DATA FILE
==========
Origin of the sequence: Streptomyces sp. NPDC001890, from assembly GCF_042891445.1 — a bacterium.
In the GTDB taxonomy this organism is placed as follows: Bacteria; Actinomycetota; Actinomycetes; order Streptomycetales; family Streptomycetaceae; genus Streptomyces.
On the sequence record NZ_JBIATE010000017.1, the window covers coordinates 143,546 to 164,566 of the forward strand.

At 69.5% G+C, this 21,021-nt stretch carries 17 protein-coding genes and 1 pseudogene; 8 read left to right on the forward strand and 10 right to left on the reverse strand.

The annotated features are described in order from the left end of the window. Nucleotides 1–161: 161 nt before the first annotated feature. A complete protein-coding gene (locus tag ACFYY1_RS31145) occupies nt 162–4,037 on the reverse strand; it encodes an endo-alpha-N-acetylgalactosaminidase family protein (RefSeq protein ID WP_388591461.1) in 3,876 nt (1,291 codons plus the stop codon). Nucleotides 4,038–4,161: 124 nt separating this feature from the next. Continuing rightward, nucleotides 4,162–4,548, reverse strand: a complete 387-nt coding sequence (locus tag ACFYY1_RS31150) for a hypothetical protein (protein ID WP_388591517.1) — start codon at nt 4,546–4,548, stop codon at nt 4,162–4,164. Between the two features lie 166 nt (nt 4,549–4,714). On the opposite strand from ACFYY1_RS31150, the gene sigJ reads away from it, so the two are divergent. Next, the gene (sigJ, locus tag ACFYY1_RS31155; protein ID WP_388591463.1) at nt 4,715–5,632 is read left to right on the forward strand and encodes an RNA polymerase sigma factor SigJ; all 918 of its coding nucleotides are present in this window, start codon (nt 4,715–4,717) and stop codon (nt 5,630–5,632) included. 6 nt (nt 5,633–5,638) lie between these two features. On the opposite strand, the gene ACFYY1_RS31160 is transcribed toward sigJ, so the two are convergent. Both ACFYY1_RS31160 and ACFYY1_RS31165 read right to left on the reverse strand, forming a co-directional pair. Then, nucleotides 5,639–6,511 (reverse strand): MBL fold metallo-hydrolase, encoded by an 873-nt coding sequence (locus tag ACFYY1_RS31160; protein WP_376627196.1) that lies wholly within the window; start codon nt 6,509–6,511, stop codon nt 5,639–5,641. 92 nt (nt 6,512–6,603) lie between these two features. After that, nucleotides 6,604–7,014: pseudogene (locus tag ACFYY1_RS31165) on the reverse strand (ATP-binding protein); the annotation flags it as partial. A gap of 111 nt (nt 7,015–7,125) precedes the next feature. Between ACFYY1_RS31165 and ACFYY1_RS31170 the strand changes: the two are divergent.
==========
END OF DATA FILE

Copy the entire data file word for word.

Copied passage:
Origin of the sequence: Streptomyces sp. NPDC001890, from assembly GCF_042891445.1 — a bacterium.
In the GTDB taxonomy this organism is placed as follows: Bacteria; Actinomycetota; Actinomycetes; order Streptomycetales; family Streptomycetaceae; genus Streptomyces.
On the sequence record NZ_JBIATE010000017.1, the window covers coordinates 143,546 to 164,566 of the forward strand.

At 69.5% G+C, this 21,021-nt stretch carries 17 protein-coding genes and 1 pseudogene; 8 read left to right on the forward strand and 10 right to left on the reverse strand.

The annotated features are described in order from the left end of the window. Nucleotides 1–161: 161 nt before the first annotated feature. A complete protein-coding gene (locus tag ACFYY1_RS31145) occupies nt 162–4,037 on the reverse strand; it encodes an endo-alpha-N-acetylgalactosaminidase family protein (RefSeq protein ID WP_388591461.1) in 3,876 nt (1,291 codons plus the stop codon). Nucleotides 4,038–4,161: 124 nt separating this feature from the next. Continuing rightward, nucleotides 4,162–4,548, reverse strand: a complete 387-nt coding sequence (locus tag ACFYY1_RS31150) for a hypothetical protein (protein ID WP_388591517.1) — start codon at nt 4,546–4,548, stop codon at nt 4,162–4,164. Between the two features lie 166 nt (nt 4,549–4,714). On the opposite strand from ACFYY1_RS31150, the gene sigJ reads away from it, so the two are divergent. Next, the gene (sigJ, locus tag ACFYY1_RS31155; protein ID WP_388591463.1) at nt 4,715–5,632 is read left to right on the forward strand and encodes an RNA polymerase sigma factor SigJ; all 918 of its coding nucleotides are present in this window, start codon (nt 4,715–4,717) and stop codon (nt 5,630–5,632) included. 6 nt (nt 5,633–5,638) lie between these two features. On the opposite strand, the gene ACFYY1_RS31160 is transcribed toward sigJ, so the two are convergent. Both ACFYY1_RS31160 and ACFYY1_RS31165 read right to left on the reverse strand, forming a co-directional pair. Then, nucleotides 5,639–6,511 (reverse strand): MBL fold metallo-hydrolase, encoded by an 873-nt coding sequence (locus tag ACFYY1_RS31160; protein WP_376627196.1) that lies wholly within the window; start codon nt 6,509–6,511, stop codon nt 5,639–5,641. 92 nt (nt 6,512–6,603) lie between these two features. After that, nucleotides 6,604–7,014: pseudogene (locus tag ACFYY1_RS31165) on the reverse strand (ATP-binding protein); the annotation flags it as partial. A gap of 111 nt (nt 7,015–7,125) precedes the next feature. Between ACFYY1_RS31165 and ACFYY1_RS31170 the strand changes: the two are divergent.